The alarming rise of viral pink eye, also known as conjunctivitis, has become a major concern in Vietnam, India, and Pakistan. Over the past few months, high humidity conditions have provided the perfect environment for this highly contagious infection to spread rapidly. Health officials in these countries have been struggling to contain the outbreak, leading to emergency closures of tens of thousands of schools to prevent further transmission. In just a single day in Punjab, India, authorities recorded a staggering 13,000 new cases of pink eye, with over 86,000 cases reported for the entire month. Pakistan has seen nearly 400,000 cases nationwide, while Vietnam recorded more than 63,000 cases from January to September – a 15 percent increase compared to the previous year.
Viral conjunctivitis is highly contagious, with the ability to survive on surfaces for extended periods, up to 30 days. A simple touch of the eye with contaminated hands is all it takes for the infection to transmit. According to Isabelle Jalbert, an optometrist and vision scientist at the University of New South Wales in Australia, different types of viruses, including the COVID-19 virus, can cause viral conjunctivitis. However, the majority of cases, around 75 percent, are caused by adenovirus. The outbreak in Pakistan appears to involve a highly contagious strain of the virus.
Patients with conjunctivitis typically experience symptoms in one or both eyes, including redness, eye pain, swollen eyelids, blurred vision, sensitivity to light, and watery discharge. Unfortunately, there is no cure for pink eye, and patients must rely on their immune system to combat the virus, which can take two weeks or more. During this time, it is crucial to stay at home to prevent further community spread. In severe cases, chronic inflammation of the cornea can occur, leading to long-term vision problems. In Vietnam, hospital officials report that 20 percent of cases in children involve severe complications.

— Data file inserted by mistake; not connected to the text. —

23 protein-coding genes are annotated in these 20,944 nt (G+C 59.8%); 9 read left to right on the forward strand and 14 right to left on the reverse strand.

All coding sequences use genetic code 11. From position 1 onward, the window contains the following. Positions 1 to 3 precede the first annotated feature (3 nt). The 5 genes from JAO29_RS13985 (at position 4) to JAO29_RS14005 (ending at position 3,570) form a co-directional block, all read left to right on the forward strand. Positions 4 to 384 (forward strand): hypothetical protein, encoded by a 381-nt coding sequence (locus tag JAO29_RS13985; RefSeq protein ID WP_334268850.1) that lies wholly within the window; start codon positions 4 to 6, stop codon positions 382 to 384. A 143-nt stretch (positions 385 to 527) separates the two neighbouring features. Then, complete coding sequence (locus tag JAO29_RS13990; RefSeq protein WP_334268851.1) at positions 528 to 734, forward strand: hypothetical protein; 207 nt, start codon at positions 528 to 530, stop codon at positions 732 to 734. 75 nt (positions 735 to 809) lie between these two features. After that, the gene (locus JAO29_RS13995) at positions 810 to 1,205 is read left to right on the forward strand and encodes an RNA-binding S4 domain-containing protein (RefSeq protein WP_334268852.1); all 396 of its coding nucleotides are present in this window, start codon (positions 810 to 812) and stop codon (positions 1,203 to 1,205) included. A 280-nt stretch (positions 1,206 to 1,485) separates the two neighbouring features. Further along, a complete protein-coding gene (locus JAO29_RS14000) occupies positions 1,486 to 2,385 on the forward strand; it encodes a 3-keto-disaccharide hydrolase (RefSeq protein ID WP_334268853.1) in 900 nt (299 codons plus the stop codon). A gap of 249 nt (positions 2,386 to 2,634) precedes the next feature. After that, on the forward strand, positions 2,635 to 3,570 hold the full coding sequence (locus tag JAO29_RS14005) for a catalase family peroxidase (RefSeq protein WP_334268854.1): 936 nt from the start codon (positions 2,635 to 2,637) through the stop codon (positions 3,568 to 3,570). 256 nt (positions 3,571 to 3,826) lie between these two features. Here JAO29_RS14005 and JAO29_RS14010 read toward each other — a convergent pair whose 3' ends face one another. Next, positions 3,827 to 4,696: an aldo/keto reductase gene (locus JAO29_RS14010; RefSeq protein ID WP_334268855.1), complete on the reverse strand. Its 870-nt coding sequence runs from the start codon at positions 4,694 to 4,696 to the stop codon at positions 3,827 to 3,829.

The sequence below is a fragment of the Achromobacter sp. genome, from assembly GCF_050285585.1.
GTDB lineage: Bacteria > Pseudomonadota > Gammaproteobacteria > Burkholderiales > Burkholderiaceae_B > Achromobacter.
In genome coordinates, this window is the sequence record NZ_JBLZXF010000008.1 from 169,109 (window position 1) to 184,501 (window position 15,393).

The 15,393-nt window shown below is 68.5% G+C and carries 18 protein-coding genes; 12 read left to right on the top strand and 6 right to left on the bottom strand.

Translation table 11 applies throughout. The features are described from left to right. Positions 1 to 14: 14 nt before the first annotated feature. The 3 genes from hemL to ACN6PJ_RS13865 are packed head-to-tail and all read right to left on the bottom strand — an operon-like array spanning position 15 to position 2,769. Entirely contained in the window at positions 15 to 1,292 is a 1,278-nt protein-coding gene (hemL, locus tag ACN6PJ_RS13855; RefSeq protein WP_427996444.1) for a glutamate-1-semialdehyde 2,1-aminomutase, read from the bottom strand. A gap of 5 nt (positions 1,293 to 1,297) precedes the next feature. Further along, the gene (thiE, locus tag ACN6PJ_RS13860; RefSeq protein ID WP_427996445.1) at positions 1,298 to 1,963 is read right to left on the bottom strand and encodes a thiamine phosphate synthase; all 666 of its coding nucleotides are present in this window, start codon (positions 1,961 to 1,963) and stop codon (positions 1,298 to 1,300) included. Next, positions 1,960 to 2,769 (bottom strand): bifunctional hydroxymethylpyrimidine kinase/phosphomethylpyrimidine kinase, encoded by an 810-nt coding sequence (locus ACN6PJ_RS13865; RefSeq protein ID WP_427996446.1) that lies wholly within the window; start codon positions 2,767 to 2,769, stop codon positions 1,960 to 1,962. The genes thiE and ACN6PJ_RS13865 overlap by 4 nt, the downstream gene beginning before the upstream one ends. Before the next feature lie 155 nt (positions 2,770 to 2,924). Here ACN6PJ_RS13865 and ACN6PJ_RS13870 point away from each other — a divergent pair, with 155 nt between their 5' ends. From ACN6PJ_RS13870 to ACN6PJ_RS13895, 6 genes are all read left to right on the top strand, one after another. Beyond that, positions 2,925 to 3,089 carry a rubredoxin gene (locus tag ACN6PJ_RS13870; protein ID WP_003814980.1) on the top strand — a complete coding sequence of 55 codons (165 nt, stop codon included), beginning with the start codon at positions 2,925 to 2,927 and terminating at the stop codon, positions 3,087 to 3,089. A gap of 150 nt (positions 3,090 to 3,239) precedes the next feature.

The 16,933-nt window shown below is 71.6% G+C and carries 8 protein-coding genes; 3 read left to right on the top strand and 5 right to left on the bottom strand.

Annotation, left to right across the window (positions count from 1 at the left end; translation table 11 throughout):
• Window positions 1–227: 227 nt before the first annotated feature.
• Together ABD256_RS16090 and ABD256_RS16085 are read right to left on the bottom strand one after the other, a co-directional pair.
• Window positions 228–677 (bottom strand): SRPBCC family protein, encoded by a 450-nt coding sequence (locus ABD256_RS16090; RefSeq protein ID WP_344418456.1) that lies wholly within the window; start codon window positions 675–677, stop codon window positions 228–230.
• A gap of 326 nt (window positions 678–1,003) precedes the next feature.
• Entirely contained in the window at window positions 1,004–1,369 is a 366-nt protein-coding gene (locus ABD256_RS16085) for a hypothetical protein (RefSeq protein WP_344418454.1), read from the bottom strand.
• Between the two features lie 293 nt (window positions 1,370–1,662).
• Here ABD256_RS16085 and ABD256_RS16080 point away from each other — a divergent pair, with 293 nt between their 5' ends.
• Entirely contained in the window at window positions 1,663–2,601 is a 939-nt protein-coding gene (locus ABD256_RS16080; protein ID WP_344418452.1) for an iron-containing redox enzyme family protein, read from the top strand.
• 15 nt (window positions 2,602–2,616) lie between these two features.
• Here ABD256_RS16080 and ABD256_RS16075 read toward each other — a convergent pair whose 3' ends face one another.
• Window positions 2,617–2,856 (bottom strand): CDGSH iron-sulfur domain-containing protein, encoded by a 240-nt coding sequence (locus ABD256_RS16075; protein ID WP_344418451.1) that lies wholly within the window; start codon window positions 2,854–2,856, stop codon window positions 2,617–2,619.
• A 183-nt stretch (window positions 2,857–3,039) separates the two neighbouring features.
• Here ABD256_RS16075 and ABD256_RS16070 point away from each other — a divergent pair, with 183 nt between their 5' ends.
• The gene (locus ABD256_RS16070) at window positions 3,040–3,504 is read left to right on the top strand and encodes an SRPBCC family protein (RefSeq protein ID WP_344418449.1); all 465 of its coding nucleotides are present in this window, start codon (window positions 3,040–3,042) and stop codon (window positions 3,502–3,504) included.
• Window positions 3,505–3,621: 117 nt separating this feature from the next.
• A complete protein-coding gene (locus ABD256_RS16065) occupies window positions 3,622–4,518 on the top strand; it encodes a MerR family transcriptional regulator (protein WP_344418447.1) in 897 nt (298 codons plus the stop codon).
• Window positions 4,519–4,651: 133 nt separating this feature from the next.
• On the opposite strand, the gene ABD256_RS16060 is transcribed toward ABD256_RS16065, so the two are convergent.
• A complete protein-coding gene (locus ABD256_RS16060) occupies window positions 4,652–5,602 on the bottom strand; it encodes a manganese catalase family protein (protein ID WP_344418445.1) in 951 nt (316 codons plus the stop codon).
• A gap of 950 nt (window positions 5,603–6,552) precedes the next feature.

Recurrent outbreaks of conjunctivitis are experienced worldwide, often following a seasonal cycle. However, the impact of climate change on future outbreaks remains relatively unknown due to limited research in this area. Some studies suggest that elevated temperatures may increase the risk, while others indicate that low relative humidity combined with high temperatures can also contribute by causing dryness and irritation. Air pollution is likely to play a role as well.
In a rapidly changing world, governments must prepare themselves for viral outbreaks of conjunctivitis. Public education on symptoms and isolation protocols will be crucial moving forward. Following an outbreak in India in 2022 during heavy monsoons, experts called for improved disease awareness and extensive telephone-based healthcare services to assist rural and remote communities.
The epidemic of viral pink eye sweeping through Vietnam, India, and Pakistan demands urgent attention and action. Heightened efforts are needed to control the spread of this highly contagious infection. Authorities must take proactive measures in educating the public, implementing effective disease management strategies, and enhancing healthcare services to confront this global concern head-on. By working together, we can protect our communities and safeguard against future outbreaks of viral pink eye.